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Coronavirus: What changes to restrictions were announced this week?

Coronavirus: What changes to restrictions were announced this week?

Coronavirus cases in the UK have been rising over recent weeks, with the R number now thought to be between 1 and 1.2.

Cases have been rising across many parts of the UK, though many of the recent new cases have been attributed to young people.

The number of deaths from the virus in the UK has remained low, though the number of cases has risen sharply. On Friday, the number of confirmed daily UK COVID-19 cases was 3,539.

The rise in cases has led to multiple changes to Coronavirus restrictions. Here's a roundup of key changes to Coronavirus restrictions announced in the UK this week...

 

Changes to international travel

Hungary, French Polynesia, Réunion and Portugal (apart from Azores and Madeira) are to be removed from the travel corridor lists in England and Northern Ireland from 4am on Saturday 12 September. The change means that arrivals to England from these countries will have to self-isolate on arrival for 14 days.

Portugal was removed from the travel corridors lists in Scotland and Wales last week - Hungary, French Polynesia and Réunion will though be removed from 4am this Saturday, as in England and Northern Ireland

Sweden is being added to the travel corridor lists in all parts of the UK, meaning arrivals to the UK from Sweden will no longer have to self-isolate on arrival (unless they have COVID-19 symptoms).

 

Changes to social gatherings

Social gatherings of more than 6 people are to be banned from Monday in England. Being part of a gathering of more than six people will be made illegal and those ignoring the rules could be dispersed, fined and possibly arrested by police. The rules will apply both indoors and outdoors - though there will be exemptions for certain activities and locations such as in schools, workplaces and for sports teams.

In Scotland, a 'Rule of Six' will also be implemented, with social gatherings in all indoor and outdoor venues being limited to 6 people from two households. Children under the age of 12 will not though be counted as part of the group of six.

In Wales, a Rule of Six will only apply indoors. From Monday, indoor gatherings in the country can only consist of up to 6 people who are all part of the same extended household. Children under the age of 11 will not though be counted as part of the group of six. Rules on outdoor gatherings in Wales remain unchanged, with outdoor gatherings of up to 30 people with social distancing still allowed.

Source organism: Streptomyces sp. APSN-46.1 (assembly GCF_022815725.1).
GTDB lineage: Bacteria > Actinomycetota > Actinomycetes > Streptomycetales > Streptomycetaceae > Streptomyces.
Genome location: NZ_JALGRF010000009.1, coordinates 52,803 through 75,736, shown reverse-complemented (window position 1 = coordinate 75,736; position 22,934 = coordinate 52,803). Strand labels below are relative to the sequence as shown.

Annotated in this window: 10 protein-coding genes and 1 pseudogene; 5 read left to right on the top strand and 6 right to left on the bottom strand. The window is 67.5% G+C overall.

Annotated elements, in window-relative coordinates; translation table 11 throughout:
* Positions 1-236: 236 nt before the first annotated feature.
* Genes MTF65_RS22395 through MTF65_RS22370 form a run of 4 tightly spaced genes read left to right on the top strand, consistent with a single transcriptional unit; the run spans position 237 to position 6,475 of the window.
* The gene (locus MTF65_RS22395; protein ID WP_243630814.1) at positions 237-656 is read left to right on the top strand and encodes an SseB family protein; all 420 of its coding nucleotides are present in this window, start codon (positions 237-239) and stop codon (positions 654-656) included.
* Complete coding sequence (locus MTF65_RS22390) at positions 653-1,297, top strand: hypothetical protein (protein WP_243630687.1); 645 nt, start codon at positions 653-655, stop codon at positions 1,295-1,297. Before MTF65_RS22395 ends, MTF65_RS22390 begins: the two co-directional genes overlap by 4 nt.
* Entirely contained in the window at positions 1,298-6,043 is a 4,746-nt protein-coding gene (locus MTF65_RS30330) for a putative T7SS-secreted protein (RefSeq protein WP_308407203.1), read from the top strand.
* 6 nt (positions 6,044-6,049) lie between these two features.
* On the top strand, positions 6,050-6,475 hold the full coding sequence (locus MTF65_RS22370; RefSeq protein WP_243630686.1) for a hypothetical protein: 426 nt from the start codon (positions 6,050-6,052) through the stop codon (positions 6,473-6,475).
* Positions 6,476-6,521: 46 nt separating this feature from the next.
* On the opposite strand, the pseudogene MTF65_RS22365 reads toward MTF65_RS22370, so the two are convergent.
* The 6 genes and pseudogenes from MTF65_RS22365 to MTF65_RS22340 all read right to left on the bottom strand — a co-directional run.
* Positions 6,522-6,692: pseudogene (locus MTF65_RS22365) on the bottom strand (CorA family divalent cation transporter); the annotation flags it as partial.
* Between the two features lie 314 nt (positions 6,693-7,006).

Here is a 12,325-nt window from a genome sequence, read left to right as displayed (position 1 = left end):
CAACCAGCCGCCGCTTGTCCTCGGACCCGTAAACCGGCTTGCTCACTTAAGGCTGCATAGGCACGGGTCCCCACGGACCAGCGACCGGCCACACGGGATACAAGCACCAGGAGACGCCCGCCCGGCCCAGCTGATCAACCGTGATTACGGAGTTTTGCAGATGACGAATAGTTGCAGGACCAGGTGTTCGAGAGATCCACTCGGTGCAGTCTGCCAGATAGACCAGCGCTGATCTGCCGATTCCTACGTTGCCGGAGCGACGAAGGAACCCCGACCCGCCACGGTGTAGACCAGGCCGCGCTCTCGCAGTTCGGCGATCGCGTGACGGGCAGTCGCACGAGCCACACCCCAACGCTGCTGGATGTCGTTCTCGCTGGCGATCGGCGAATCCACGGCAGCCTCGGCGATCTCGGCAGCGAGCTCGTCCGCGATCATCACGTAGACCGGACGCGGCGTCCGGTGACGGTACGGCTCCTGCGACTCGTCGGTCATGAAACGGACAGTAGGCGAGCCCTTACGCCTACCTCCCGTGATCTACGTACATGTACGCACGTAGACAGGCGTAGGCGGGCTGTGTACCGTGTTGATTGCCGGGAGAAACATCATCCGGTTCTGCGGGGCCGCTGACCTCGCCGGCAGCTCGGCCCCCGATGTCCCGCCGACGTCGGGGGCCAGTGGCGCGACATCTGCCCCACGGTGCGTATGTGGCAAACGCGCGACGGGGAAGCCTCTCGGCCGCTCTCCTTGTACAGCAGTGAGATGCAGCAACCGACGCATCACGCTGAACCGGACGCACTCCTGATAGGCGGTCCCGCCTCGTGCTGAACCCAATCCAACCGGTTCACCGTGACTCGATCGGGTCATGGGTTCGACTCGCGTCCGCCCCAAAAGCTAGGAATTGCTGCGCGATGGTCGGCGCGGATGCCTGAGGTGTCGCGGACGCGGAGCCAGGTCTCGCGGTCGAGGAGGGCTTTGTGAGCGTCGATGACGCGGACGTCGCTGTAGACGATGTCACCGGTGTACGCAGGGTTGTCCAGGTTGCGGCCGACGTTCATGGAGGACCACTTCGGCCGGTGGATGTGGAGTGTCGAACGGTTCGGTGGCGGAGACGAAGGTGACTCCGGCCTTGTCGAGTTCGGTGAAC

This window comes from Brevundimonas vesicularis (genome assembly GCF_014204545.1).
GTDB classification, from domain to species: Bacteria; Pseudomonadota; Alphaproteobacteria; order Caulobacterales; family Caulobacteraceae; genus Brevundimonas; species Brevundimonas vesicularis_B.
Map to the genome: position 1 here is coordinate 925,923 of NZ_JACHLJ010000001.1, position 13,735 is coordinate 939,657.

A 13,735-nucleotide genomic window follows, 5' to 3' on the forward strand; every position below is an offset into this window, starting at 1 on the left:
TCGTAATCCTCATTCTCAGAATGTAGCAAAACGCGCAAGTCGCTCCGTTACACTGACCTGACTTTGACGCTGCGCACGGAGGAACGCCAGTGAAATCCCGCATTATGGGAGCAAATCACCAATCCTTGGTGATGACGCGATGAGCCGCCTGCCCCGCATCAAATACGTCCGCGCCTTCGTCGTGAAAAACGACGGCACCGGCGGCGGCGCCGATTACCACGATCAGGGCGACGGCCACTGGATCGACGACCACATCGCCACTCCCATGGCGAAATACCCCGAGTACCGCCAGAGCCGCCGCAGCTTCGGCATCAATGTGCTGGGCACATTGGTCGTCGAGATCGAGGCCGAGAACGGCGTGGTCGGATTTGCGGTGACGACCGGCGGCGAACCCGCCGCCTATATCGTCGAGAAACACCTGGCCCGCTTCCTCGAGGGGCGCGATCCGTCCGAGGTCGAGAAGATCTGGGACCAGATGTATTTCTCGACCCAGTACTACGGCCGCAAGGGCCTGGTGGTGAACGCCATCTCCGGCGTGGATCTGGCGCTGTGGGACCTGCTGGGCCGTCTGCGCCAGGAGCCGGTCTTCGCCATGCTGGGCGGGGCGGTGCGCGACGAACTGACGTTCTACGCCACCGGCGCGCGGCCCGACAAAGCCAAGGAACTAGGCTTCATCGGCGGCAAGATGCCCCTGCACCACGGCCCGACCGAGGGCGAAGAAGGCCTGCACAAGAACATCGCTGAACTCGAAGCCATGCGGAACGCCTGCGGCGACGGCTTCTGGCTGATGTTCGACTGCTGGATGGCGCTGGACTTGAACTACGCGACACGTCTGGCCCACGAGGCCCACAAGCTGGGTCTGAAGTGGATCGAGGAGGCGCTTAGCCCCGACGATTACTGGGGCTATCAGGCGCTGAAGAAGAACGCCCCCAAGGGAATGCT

Localised restrictions

A number of locations in the UK have seen tightened restrictions implemented in their areas this week.

Strict new restrictions have been implemented in Bolton this week, with all hospitality outlets in Bolton now restricted to takeaway service only and venues required to close overnight between 10pm and 5am.

In Wales, localised restrictions have been implemented in the Caerphilly County Borough area. Among restrictions, people living in the area must remain in it unless they have a good reason to leave it and visitors should try to avoid the area wherever possible. Indoor gatherings between people from separate households should also be avoided and extended household arrangements have been suspended in the area.

In Scotland, tough restrictions on home visits now exist in much of the West of the country. People living in Glasgow, East and West Dunbartonshire, Renfrewshire and East Renfrewshire cannot meet other households in their homes - the rules will be extended to Lanarkshire from Saturday.

In Birmingham, Sandwell and Solihull, households will be banned from mixing from Tuesday (15 September).

In Northern Ireland, new restrictions forbid people visiting other people's homes in most cases in Ballymena town, the Belfast council areas and postcode areas BT28, BT29 and BT43.

 

Use of face coverings

First Minister of Wales Mark Drakeford said on Friday that people in Wales should now wear face coverings in public indoor spaces across the country. The advice marks a change in the country, where the recommended use of masks had been somewhat limited compared to in other parts of the UK.

 

Work from home or work in the office?

Advice has been continuing in England for people to return to offices where possible, however, many employers are still encouraging their staff to work from home. For staff that are returning to the office, their employer should be following COVID-secure guidelines.

In Wales, First Minister Mark Drakeford emphasized on Friday that people in Wales should continue to work from home if they can do so effectively. In Scotland, people are also being advised to continue working from home.